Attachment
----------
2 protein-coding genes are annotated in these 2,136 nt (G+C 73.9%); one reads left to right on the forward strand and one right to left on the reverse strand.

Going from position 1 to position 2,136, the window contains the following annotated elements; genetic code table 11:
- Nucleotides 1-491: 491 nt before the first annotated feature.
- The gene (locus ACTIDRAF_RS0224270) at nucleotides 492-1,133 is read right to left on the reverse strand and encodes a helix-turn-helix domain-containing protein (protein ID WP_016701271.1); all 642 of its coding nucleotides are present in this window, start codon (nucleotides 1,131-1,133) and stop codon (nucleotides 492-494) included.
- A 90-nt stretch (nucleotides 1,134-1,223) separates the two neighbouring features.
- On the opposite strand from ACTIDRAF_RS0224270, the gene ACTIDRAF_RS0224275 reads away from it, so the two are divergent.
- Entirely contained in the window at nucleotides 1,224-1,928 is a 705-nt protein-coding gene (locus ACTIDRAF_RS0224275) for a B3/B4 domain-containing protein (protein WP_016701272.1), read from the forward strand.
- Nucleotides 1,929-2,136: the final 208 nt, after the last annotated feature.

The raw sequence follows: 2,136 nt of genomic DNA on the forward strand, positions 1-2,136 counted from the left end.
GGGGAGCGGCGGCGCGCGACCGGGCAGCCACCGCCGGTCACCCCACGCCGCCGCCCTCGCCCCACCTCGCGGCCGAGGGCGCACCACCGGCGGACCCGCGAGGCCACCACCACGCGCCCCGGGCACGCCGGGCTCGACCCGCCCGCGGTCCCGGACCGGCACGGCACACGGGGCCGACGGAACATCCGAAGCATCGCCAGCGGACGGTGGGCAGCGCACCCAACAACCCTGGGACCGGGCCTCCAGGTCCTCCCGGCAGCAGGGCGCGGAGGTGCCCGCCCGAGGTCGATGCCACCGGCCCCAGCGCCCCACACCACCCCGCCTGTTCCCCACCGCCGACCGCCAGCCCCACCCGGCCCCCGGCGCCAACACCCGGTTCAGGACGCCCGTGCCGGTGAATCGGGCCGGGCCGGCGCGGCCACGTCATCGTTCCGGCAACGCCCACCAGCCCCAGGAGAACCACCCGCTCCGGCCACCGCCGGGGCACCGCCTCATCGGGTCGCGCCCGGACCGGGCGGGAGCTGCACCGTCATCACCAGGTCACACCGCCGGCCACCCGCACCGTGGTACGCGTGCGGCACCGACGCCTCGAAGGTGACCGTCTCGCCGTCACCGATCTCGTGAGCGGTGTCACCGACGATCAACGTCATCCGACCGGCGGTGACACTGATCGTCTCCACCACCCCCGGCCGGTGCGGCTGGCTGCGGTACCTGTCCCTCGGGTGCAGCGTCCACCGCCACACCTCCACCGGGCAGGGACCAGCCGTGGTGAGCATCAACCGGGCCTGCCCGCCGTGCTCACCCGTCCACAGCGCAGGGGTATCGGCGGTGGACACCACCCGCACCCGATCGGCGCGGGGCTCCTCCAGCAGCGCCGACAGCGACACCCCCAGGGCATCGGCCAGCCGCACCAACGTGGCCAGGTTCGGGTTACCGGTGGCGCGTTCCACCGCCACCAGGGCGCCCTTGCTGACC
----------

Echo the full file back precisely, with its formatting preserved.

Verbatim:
2 protein-coding genes are annotated in these 2,136 nt (G+C 73.9%); one reads left to right on the forward strand and one right to left on the reverse strand.

Going from position 1 to position 2,136, the window contains the following annotated elements; genetic code table 11:
- Nucleotides 1-491: 491 nt before the first annotated feature.
- The gene (locus ACTIDRAF_RS0224270) at nucleotides 492-1,133 is read right to left on the reverse strand and encodes a helix-turn-helix domain-containing protein (protein ID WP_016701271.1); all 642 of its coding nucleotides are present in this window, start codon (nucleotides 1,131-1,133) and stop codon (nucleotides 492-494) included.
- A 90-nt stretch (nucleotides 1,134-1,223) separates the two neighbouring features.
- On the opposite strand from ACTIDRAF_RS0224270, the gene ACTIDRAF_RS0224275 reads away from it, so the two are divergent.
- Entirely contained in the window at nucleotides 1,224-1,928 is a 705-nt protein-coding gene (locus ACTIDRAF_RS0224275) for a B3/B4 domain-containing protein (protein WP_016701272.1), read from the forward strand.
- Nucleotides 1,929-2,136: the final 208 nt, after the last annotated feature.

The raw sequence follows: 2,136 nt of genomic DNA on the forward strand, positions 1-2,136 counted from the left end.
GGGGAGCGGCGGCGCGCGACCGGGCAGCCACCGCCGGTCACCCCACGCCGCCGCCCTCGCCCCACCTCGCGGCCGAGGGCGCACCACCGGCGGACCCGCGAGGCCACCACCACGCGCCCCGGGCACGCCGGGCTCGACCCGCCCGCGGTCCCGGACCGGCACGGCACACGGGGCCGACGGAACATCCGAAGCATCGCCAGCGGACGGTGGGCAGCGCACCCAACAACCCTGGGACCGGGCCTCCAGGTCCTCCCGGCAGCAGGGCGCGGAGGTGCCCGCCCGAGGTCGATGCCACCGGCCCCAGCGCCCCACACCACCCCGCCTGTTCCCCACCGCCGACCGCCAGCCCCACCCGGCCCCCGGCGCCAACACCCGGTTCAGGACGCCCGTGCCGGTGAATCGGGCCGGGCCGGCGCGGCCACGTCATCGTTCCGGCAACGCCCACCAGCCCCAGGAGAACCACCCGCTCCGGCCACCGCCGGGGCACCGCCTCATCGGGTCGCGCCCGGACCGGGCGGGAGCTGCACCGTCATCACCAGGTCACACCGCCGGCCACCCGCACCGTGGTACGCGTGCGGCACCGACGCCTCGAAGGTGACCGTCTCGCCGTCACCGATCTCGTGAGCGGTGTCACCGACGATCAACGTCATCCGACCGGCGGTGACACTGATCGTCTCCACCACCCCCGGCCGGTGCGGCTGGCTGCGGTACCTGTCCCTCGGGTGCAGCGTCCACCGCCACACCTCCACCGGGCAGGGACCAGCCGTGGTGAGCATCAACCGGGCCTGCCCGCCGTGCTCACCCGTCCACAGCGCAGGGGTATCGGCGGTGGACACCACCCGCACCCGATCGGCGCGGGGCTCCTCCAGCAGCGCCGACAGCGACACCCCCAGGGCATCGGCCAGCCGCACCAACGTGGCCAGGTTCGGGTTACCGGTGGCGCGTTCCACCGCCACCAGGGCGCCCTTGCTGACC